Thinking of getting wacky on the weekend? Eager to make the rounds at your favourite cocktail bar? Planning on taking a book with you? Then allow us to recommend the perfect literary and cocktail pairing.
The crew at Golem Quarterly Review would like to offer up a few different cocktails as offered in our 'Eat and Read Menu', where cuisine, cocktails, and literary reads are a match made in heaven. The menu first debuted in the Spring issue and today we re-visit two cocktails and literary reads from there, plus a third, new cocktail with a modern-day love tale. So, pull out your zester, pop open that liquor cabinet, and let's get to making cocktails.
The Unordinary Wine
Over the course of the last few days, we've been nestled in our couches with a copy of Sally Rooney's Normal People (2020) and a heart-warming mulled wine. The story follows two Irish country bumpkins from different class backgrounds as they graduate from adolescence and attempt to manoeuvre themselves through adulthood. Told in a series of chapters that take place over weeks and months, the characters are drawn together every time, meeting in a different period of their lives. Always, there's a moment of intimacy and revelation. And baggage to deal with. Alas, that's the consequence of young love in the modern world. There's also a delightful trip to the Italian countryside. Rooney's novel is intimate, sensitive. It'll have you grabbing the corkscrew and opening a bottle before the pages are through.
The Unordinary Wine requires the following ingredients, which we advise you to not skimp on any of them:
- 2 bottles of Italian red
- Peel of lemon, lime, and orange
- The juice of half a lemon, half a lime, and half an orange
- 6 cloves
- 3 bay leaves
- 1-2 cinnamon sticks
- Grated nutmeg
- 1 vanilla pod
- 200g caster sugar
- 1 star anise
- A copy of Normal People
The method behind this heart-warming drink is technical at first, and only the first time. Take a peel from the lemon, lime, and orange and set it aside. Add the juice from these fruits, together with the spices, and, with the castor sugar, throw it in a large pot. Watch as the sugar dissolves into the citrus and spice, and realise how delicious this winter cocktail is going to taste. Before you burn the sugar, pour a decent serving of wine until it covers the ingredients in the pot. When this comes to a rolling boil, pour the rest of the bottled wine and sit back like campers around a fire, allowing the lot to coalesce.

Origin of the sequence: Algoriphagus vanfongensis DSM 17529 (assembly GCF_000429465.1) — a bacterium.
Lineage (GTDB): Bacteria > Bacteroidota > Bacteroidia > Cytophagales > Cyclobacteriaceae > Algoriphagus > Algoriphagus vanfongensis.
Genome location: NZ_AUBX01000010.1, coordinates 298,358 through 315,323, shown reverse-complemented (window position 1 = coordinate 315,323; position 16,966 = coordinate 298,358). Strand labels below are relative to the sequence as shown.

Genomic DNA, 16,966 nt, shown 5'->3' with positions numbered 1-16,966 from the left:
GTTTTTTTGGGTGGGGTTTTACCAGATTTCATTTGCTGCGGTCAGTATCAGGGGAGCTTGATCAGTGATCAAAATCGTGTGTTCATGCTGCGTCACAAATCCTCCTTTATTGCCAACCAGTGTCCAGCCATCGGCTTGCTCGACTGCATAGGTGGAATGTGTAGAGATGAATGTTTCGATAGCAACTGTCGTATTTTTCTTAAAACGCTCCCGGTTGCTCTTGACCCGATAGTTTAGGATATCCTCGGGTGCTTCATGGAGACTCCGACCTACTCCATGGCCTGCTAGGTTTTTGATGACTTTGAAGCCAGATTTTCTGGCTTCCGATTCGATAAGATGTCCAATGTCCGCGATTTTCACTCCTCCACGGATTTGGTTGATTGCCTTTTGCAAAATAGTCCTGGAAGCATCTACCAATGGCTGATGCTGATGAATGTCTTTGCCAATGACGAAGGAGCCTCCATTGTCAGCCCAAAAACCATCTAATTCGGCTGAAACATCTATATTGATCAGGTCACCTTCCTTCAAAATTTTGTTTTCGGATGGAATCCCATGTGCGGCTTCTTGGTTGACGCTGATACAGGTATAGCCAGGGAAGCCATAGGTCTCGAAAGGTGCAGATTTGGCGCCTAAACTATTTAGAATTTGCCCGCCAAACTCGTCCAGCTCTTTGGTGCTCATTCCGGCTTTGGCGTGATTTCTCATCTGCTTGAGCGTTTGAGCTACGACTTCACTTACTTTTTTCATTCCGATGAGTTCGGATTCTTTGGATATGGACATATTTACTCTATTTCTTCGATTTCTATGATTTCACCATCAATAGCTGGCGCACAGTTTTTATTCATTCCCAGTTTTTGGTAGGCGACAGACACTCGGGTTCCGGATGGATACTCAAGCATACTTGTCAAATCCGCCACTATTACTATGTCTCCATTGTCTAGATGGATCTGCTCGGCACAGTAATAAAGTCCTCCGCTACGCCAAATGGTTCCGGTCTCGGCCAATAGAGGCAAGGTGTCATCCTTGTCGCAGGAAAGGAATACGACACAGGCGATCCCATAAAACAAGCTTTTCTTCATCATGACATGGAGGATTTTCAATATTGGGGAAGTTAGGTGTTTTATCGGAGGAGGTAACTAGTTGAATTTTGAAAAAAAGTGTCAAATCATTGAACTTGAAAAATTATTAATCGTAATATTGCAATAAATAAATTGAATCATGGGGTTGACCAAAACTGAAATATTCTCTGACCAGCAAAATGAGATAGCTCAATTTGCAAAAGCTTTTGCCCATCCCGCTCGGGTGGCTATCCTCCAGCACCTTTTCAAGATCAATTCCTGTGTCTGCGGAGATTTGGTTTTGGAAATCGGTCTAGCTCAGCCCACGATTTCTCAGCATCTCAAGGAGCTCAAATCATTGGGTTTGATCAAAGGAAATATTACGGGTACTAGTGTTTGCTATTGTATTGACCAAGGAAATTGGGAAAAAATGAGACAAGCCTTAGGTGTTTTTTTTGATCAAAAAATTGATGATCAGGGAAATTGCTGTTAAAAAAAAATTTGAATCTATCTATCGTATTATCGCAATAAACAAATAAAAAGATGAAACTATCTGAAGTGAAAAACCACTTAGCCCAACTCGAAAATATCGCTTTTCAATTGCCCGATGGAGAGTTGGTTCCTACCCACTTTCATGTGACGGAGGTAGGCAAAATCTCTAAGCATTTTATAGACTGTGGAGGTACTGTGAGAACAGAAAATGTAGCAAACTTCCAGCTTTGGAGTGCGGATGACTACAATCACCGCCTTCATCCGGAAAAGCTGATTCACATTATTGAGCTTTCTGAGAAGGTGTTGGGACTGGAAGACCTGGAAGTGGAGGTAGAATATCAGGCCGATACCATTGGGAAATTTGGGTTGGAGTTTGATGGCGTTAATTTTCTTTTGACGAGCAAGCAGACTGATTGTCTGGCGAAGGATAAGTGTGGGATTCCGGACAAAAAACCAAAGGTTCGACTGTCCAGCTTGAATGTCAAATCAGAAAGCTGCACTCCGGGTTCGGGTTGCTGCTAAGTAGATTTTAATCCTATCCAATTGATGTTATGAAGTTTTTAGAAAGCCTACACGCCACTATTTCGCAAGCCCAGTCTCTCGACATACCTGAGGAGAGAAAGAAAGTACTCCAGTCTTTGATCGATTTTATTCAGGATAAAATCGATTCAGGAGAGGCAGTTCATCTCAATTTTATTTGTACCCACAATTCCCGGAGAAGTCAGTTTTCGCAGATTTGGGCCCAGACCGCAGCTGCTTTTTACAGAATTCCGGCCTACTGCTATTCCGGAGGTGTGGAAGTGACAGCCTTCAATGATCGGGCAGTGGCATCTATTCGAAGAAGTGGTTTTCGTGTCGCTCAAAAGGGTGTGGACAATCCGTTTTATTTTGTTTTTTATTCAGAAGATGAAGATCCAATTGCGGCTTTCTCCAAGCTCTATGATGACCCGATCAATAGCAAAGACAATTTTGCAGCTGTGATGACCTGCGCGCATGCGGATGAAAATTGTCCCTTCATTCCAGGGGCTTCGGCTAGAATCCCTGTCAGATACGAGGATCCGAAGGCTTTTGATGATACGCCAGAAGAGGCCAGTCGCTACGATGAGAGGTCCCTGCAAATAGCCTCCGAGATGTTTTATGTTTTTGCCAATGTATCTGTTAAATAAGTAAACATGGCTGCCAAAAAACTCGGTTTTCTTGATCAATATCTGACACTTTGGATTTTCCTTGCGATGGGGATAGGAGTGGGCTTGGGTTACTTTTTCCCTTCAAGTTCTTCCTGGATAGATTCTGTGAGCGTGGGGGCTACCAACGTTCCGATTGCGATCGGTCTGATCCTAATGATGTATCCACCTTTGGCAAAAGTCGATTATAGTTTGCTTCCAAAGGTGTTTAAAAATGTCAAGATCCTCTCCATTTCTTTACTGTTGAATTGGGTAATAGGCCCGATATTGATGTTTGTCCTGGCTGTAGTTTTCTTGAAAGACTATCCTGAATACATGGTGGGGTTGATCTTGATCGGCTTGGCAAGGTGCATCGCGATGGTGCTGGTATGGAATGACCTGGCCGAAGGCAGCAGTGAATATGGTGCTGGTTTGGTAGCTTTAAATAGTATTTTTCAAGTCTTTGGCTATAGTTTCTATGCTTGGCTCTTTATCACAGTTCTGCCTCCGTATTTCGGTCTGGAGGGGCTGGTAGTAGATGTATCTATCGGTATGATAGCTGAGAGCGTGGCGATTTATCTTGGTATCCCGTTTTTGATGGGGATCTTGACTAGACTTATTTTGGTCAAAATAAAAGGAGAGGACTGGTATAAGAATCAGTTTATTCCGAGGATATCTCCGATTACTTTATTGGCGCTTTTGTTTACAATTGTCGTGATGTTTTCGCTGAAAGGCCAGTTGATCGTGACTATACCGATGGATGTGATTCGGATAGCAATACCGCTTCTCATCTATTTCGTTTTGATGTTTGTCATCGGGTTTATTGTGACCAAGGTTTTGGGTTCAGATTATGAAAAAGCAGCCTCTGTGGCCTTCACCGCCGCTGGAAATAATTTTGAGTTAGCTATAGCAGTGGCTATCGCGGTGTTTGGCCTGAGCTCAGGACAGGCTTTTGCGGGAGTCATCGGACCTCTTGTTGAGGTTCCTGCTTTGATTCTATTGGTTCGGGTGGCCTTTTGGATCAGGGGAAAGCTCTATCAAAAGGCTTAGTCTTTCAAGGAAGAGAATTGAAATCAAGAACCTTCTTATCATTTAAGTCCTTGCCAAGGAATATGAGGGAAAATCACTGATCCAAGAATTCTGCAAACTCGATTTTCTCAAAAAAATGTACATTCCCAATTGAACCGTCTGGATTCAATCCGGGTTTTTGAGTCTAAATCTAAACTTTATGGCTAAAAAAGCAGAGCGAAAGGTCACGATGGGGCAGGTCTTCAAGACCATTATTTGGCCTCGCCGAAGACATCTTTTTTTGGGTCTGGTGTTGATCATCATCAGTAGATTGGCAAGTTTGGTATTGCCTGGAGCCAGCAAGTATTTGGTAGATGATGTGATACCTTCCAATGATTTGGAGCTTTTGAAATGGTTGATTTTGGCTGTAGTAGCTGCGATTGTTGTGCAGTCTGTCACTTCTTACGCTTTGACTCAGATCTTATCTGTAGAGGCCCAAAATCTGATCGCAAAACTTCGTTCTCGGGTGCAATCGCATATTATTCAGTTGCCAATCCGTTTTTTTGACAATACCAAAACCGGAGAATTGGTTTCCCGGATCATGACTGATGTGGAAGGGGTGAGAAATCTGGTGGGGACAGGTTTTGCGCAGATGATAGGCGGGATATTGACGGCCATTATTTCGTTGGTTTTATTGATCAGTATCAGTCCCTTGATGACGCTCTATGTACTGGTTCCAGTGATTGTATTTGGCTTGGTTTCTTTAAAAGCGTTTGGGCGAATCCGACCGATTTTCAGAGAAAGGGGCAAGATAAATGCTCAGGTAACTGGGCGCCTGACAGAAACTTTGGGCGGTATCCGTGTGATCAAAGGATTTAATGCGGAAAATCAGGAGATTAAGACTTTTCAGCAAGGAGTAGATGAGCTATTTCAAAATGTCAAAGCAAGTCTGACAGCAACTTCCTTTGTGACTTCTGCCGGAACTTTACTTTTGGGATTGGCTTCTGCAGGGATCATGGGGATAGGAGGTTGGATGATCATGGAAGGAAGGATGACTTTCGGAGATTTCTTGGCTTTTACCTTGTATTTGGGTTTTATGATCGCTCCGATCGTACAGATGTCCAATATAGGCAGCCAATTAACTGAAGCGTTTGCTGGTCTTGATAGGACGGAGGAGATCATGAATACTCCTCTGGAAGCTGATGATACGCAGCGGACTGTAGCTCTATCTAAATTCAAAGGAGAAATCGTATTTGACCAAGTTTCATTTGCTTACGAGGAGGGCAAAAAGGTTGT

Once it's boiled, toss in the star anise and get your copy of Normal People ready because the magic of this cocktail is not to get inebriated (most of the alcohol had been boiled out) but to soothe a heart that's about to be broken.
If you happen to come across a June 1922 issue of The Smart Set, you'll see the first appearance of F. Scott Fitzgerald's “The Diamond as Big as the Ritz”. Fitzgerald's short story focuses on an uber-wealthy family who made their fortune from diamonds, and a young teenager invited to stay with the family over the summer. Their house, as it turns out, also happens to be plopped on top of a diamond bigger than—you guessed it—The Ritz-Carlton Hotel.
We imagine the ruthless owner of the diamond mine and conniving head of the family, Braddock Tarleton Washington (who is said to be a relation of George Washington), would be nursing a drink or two a night to simply take the edge off amassing such a fortune. The drink in question, we like to imagine, might involve bourbon whiskey. For the whisky drinkers wanting a little twist on straight bourbon, we recommend the Glitzy Julep.
To create the Glitzy Julep, make sure you have the following on hand:
- 75ml bourbon whisky
- 8 mint leaves
- 2 sugar cubes
- Shaved ice - A copy of “The Diamond as Big as the Ritz”
Should you be kicking off the slippers and donning a pair of heels or Oxfords, leave the mixing to your trusty bartender. But be sure to pack your copy of “The Diamond as Big as the Ritz” as the drink will be incomplete without it.
We wouldn't recommend nor enable our readers, or anybody else for that matter, to rely on the sweet, emotionally-numbing sensation of alcohol to deal with grief or fear or both. However, the terrified narrator in The Raven could've used a drink. Perhaps, specifically, this drink right here. Perhaps even, instead of letting a bird creep him out, he could've had a Nevermore Negroni, or three, put on some tunes, flipped through an ancient volume or two, and chilled the f-ck out. Oh, it won't fill the void left by the long-lost Lenore, but hey, time to move on.
Full of folk, mythological, religious, and classical references, Poe's 100+ year old narrative poem still zings with each and every line to this very day; each syllable bursting like heavy musical notes, heavy like the supernatural atmosphere that hangs in the poem itself. It can get a bit creepy here and there... alone at night... a talking bird... so, on second thought: yeah, you might want a drink for this one. Make one for us too.
To create the Nevermore Negroni, you'll need to have the following:
- 100ml sloe gin
- 100ml vermouth rosso
- 100ml Campari
- Orange twist - A copy of 'The Raven'
Makes us think, though. Maybe this is exactly what the narrator was up to in Poe's poem. Maybe he knocked back a few drinks, passed out on the floor, and, you know, his "soul from out that shadow that lies floating on the floor shall be lifted—nevermore!" (ie, hangover on god mode).
Back in Spring, we introduced to our readers to the "Eat and Read Menu"—a four-course feast, complete with a cocktail section, each paired with a poem, novel, or short story. Our intention was to pair literary delights with unique flavours. Purchase a copy of this issue and recreate this literary-culinary experience at home.